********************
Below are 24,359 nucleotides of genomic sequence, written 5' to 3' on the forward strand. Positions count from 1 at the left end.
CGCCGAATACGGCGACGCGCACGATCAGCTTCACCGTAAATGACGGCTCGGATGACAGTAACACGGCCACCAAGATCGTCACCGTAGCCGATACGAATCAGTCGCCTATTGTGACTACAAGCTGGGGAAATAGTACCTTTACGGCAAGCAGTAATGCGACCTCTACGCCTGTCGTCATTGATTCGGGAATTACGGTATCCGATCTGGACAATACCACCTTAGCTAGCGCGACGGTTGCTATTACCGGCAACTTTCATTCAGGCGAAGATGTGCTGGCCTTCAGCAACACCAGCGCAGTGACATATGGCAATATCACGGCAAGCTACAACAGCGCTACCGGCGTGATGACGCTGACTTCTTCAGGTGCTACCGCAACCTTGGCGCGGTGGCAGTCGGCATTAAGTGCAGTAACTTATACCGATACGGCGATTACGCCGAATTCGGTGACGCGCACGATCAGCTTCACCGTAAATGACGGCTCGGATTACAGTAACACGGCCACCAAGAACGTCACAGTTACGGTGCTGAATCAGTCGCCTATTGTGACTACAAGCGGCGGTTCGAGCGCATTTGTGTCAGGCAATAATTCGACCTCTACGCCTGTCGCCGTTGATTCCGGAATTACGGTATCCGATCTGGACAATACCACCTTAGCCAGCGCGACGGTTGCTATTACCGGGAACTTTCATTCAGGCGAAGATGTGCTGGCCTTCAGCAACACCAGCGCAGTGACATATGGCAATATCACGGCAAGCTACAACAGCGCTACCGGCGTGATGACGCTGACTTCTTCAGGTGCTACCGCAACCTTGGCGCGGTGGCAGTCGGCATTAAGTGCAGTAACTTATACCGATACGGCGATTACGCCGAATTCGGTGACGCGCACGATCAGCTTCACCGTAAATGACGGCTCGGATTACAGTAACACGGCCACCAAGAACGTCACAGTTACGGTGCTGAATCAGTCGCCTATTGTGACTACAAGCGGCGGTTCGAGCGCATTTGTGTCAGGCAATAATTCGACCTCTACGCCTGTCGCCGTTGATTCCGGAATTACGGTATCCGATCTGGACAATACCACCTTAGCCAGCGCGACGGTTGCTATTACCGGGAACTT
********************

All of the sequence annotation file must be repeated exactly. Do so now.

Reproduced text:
Below are 24,359 nucleotides of genomic sequence, written 5' to 3' on the forward strand. Positions count from 1 at the left end.
CGCCGAATACGGCGACGCGCACGATCAGCTTCACCGTAAATGACGGCTCGGATGACAGTAACACGGCCACCAAGATCGTCACCGTAGCCGATACGAATCAGTCGCCTATTGTGACTACAAGCTGGGGAAATAGTACCTTTACGGCAAGCAGTAATGCGACCTCTACGCCTGTCGTCATTGATTCGGGAATTACGGTATCCGATCTGGACAATACCACCTTAGCTAGCGCGACGGTTGCTATTACCGGCAACTTTCATTCAGGCGAAGATGTGCTGGCCTTCAGCAACACCAGCGCAGTGACATATGGCAATATCACGGCAAGCTACAACAGCGCTACCGGCGTGATGACGCTGACTTCTTCAGGTGCTACCGCAACCTTGGCGCGGTGGCAGTCGGCATTAAGTGCAGTAACTTATACCGATACGGCGATTACGCCGAATTCGGTGACGCGCACGATCAGCTTCACCGTAAATGACGGCTCGGATTACAGTAACACGGCCACCAAGAACGTCACAGTTACGGTGCTGAATCAGTCGCCTATTGTGACTACAAGCGGCGGTTCGAGCGCATTTGTGTCAGGCAATAATTCGACCTCTACGCCTGTCGCCGTTGATTCCGGAATTACGGTATCCGATCTGGACAATACCACCTTAGCCAGCGCGACGGTTGCTATTACCGGGAACTTTCATTCAGGCGAAGATGTGCTGGCCTTCAGCAACACCAGCGCAGTGACATATGGCAATATCACGGCAAGCTACAACAGCGCTACCGGCGTGATGACGCTGACTTCTTCAGGTGCTACCGCAACCTTGGCGCGGTGGCAGTCGGCATTAAGTGCAGTAACTTATACCGATACGGCGATTACGCCGAATTCGGTGACGCGCACGATCAGCTTCACCGTAAATGACGGCTCGGATTACAGTAACACGGCCACCAAGAACGTCACAGTTACGGTGCTGAATCAGTCGCCTATTGTGACTACAAGCGGCGGTTCGAGCGCATTTGTGTCAGGCAATAATTCGACCTCTACGCCTGTCGCCGTTGATTCCGGAATTACGGTATCCGATCTGGACAATACCACCTTAGCCAGCGCGACGGTTGCTATTACCGGGAACTT